It’s astonishing in this junk-friendly era with distribution mechanisms like curbsides and “Craigslist free” listing, but people still throw away stuff that is…well, “killing me with potential” as we used to say around the Crib board.

In this case the source was my antique auctioneer uncle. He bought a batch lot (a “Lot” at an auction is an item being sold. That item can, as in this instance, be a group of items. Usually they are items of low value grouped together in the hope of creating enough value to make it worth the auction house’s overhead costs of selling it.)


My uncle wanted one item in a batch lot being sold at a competitor auction and he did NOT want this seatless, scratched up chair frame and told his employee to haul it out to the garbage.

It never got there.

The frame was nearly 100 years old and perfectly solid. Someone had sanded one side – clearly intending to refinish the frame and probably upholster a new seat cushion (if that is your desire for a chair frame you come across, there are tons of cushion forms floating around for free or you can get one cut from scrap wood for a song!)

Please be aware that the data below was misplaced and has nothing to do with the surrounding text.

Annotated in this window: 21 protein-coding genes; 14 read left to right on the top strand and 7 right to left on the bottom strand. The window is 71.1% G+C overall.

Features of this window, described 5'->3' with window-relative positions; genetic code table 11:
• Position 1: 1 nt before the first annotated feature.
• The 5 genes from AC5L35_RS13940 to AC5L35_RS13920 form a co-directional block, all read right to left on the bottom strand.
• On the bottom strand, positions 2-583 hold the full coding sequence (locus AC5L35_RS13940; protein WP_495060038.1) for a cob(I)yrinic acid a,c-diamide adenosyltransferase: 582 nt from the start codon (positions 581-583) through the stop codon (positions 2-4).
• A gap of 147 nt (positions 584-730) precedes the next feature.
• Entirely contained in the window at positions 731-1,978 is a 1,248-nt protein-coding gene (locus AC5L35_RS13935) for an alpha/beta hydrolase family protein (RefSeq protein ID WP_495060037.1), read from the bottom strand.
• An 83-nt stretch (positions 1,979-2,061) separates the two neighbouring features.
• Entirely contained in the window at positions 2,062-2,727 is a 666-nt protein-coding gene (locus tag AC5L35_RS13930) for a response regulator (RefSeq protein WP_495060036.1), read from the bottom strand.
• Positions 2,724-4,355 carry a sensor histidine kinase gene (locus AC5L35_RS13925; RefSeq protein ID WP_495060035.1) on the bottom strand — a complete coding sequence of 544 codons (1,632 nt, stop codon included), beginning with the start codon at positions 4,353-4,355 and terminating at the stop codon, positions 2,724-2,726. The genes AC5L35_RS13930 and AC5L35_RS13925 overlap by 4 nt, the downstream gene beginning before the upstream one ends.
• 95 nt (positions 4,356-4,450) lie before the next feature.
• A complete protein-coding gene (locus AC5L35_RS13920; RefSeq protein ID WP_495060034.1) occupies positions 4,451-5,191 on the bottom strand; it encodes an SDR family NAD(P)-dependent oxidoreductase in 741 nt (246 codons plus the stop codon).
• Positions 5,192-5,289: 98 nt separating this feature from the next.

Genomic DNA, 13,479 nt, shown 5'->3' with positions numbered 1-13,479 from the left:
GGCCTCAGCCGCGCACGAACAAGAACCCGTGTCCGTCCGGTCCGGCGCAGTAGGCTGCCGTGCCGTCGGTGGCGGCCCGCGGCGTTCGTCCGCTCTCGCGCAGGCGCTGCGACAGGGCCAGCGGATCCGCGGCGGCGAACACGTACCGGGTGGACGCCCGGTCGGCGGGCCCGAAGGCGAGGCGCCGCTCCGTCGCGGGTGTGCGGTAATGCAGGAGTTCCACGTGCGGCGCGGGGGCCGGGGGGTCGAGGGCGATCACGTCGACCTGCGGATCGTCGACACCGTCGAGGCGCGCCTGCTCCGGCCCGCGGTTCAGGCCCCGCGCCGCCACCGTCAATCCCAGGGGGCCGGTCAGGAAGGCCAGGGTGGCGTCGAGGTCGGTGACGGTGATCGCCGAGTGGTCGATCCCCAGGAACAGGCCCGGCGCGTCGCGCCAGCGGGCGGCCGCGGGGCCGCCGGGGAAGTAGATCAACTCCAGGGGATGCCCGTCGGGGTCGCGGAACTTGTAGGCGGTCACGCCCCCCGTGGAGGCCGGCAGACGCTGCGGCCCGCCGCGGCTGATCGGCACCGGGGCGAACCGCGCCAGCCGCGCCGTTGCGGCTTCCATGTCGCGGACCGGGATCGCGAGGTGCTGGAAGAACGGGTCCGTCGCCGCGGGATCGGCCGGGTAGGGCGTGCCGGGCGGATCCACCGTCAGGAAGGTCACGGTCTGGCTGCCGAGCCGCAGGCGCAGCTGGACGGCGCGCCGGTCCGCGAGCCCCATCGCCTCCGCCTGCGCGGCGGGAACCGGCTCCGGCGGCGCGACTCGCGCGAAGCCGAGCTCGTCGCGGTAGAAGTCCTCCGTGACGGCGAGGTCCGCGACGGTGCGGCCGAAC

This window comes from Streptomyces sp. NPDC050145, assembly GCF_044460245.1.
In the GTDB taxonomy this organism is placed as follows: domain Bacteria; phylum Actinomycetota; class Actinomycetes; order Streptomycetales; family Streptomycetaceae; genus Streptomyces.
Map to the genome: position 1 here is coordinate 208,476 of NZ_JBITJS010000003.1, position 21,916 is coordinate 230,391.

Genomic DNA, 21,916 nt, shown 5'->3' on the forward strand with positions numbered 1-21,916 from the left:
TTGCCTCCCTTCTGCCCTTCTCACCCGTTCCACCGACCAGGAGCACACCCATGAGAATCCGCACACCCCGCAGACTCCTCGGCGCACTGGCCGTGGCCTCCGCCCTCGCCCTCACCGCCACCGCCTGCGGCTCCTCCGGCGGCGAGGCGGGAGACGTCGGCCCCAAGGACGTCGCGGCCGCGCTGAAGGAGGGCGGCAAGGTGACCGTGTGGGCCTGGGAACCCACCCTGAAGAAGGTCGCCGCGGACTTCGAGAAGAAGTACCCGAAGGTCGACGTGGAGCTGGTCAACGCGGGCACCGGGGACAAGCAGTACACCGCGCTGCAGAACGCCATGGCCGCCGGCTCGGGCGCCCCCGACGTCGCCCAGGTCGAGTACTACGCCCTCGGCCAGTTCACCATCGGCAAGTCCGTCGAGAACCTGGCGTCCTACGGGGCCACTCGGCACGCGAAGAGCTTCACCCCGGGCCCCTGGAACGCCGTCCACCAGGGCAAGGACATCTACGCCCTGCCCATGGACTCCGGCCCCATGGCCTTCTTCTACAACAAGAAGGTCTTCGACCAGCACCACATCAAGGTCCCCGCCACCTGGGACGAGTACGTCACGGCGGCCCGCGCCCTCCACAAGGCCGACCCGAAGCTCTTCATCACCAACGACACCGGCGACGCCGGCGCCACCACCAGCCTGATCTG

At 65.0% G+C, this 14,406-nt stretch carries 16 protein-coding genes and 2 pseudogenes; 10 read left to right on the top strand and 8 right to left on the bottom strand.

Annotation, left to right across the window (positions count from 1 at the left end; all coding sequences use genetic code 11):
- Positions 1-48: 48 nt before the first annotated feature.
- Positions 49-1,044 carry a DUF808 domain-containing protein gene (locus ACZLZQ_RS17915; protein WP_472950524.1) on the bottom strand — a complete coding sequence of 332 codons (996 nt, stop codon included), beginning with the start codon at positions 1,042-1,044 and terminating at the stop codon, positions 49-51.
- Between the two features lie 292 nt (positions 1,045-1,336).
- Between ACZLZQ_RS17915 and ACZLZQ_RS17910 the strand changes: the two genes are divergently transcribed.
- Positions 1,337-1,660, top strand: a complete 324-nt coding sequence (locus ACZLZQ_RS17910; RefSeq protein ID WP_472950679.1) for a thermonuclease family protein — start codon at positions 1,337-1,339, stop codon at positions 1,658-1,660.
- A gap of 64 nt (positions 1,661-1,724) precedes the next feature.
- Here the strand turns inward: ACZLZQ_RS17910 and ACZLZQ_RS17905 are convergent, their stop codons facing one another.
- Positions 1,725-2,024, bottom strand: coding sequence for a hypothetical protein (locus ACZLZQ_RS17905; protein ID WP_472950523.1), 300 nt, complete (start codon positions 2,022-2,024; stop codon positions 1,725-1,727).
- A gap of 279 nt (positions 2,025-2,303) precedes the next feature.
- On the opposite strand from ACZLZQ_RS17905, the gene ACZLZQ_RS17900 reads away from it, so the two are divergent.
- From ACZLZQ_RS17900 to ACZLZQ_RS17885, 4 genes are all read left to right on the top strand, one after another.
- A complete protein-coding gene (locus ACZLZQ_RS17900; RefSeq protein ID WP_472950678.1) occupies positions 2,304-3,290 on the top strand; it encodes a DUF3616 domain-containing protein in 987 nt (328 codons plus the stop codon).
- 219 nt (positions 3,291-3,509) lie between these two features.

I had other plans. So on the way home I stopped by the recycling centre. I don’t know about where you live, but in British Columbia you can take your leftover paint to the provincially funded recycling depot in every community. They will either dispose of it in the most environmentally-safe manner possible or, if it is still usable, will put it in a bin where another member of the community can take it for free and use it up (THE most environmentally responsible disposal method). I picked up almost a full litre of off-white paint (colour selection is limited to what gets dropped off…of course).

But I was fortunate and found a good supply of cream colour latex – which I made into homemade chalk paint with the addition of some Plaster of Paris (about 30% which I mix in a separate container so I can play with the combination until I get it right.

I took advantage of the lovely summer weather to paint outdoors. Two coats.


I then distressed it by scraping with the blunt edge of a butter knife the parts that would be worn naturally (edges of the legs, back and seat, most elevated areas of carved section) and then lightly sanded with a sanding block.